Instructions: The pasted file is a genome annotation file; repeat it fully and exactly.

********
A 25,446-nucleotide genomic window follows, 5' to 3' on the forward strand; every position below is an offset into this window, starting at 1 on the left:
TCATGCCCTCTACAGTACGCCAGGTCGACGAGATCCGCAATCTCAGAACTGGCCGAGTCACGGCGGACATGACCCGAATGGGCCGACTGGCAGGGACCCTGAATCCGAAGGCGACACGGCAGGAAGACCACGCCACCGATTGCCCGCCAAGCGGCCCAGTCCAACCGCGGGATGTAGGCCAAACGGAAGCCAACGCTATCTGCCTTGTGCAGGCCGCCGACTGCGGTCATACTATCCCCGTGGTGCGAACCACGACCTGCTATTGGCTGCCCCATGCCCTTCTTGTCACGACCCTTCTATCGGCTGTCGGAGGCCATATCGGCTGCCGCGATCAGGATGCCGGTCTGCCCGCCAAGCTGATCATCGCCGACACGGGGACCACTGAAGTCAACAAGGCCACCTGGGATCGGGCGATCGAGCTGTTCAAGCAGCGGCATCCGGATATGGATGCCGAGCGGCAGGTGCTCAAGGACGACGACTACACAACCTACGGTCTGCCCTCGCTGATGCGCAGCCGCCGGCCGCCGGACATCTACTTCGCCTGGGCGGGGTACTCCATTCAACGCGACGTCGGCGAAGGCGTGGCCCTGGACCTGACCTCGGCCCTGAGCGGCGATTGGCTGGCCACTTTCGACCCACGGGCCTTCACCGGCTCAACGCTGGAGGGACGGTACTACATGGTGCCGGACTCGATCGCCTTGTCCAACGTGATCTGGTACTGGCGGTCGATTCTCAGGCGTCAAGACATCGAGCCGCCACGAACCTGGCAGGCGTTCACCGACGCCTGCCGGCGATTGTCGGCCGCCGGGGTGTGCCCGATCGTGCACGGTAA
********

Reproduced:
A 25,446-nucleotide genomic window follows, 5' to 3' on the forward strand; every position below is an offset into this window, starting at 1 on the left:
TCATGCCCTCTACAGTACGCCAGGTCGACGAGATCCGCAATCTCAGAACTGGCCGAGTCACGGCGGACATGACCCGAATGGGCCGACTGGCAGGGACCCTGAATCCGAAGGCGACACGGCAGGAAGACCACGCCACCGATTGCCCGCCAAGCGGCCCAGTCCAACCGCGGGATGTAGGCCAAACGGAAGCCAACGCTATCTGCCTTGTGCAGGCCGCCGACTGCGGTCATACTATCCCCGTGGTGCGAACCACGACCTGCTATTGGCTGCCCCATGCCCTTCTTGTCACGACCCTTCTATCGGCTGTCGGAGGCCATATCGGCTGCCGCGATCAGGATGCCGGTCTGCCCGCCAAGCTGATCATCGCCGACACGGGGACCACTGAAGTCAACAAGGCCACCTGGGATCGGGCGATCGAGCTGTTCAAGCAGCGGCATCCGGATATGGATGCCGAGCGGCAGGTGCTCAAGGACGACGACTACACAACCTACGGTCTGCCCTCGCTGATGCGCAGCCGCCGGCCGCCGGACATCTACTTCGCCTGGGCGGGGTACTCCATTCAACGCGACGTCGGCGAAGGCGTGGCCCTGGACCTGACCTCGGCCCTGAGCGGCGATTGGCTGGCCACTTTCGACCCACGGGCCTTCACCGGCTCAACGCTGGAGGGACGGTACTACATGGTGCCGGACTCGATCGCCTTGTCCAACGTGATCTGGTACTGGCGGTCGATTCTCAGGCGTCAAGACATCGAGCCGCCACGAACCTGGCAGGCGTTCACCGACGCCTGCCGGCGATTGTCGGCCGCCGGGGTGTGCCCGATCGTGCACGGTAA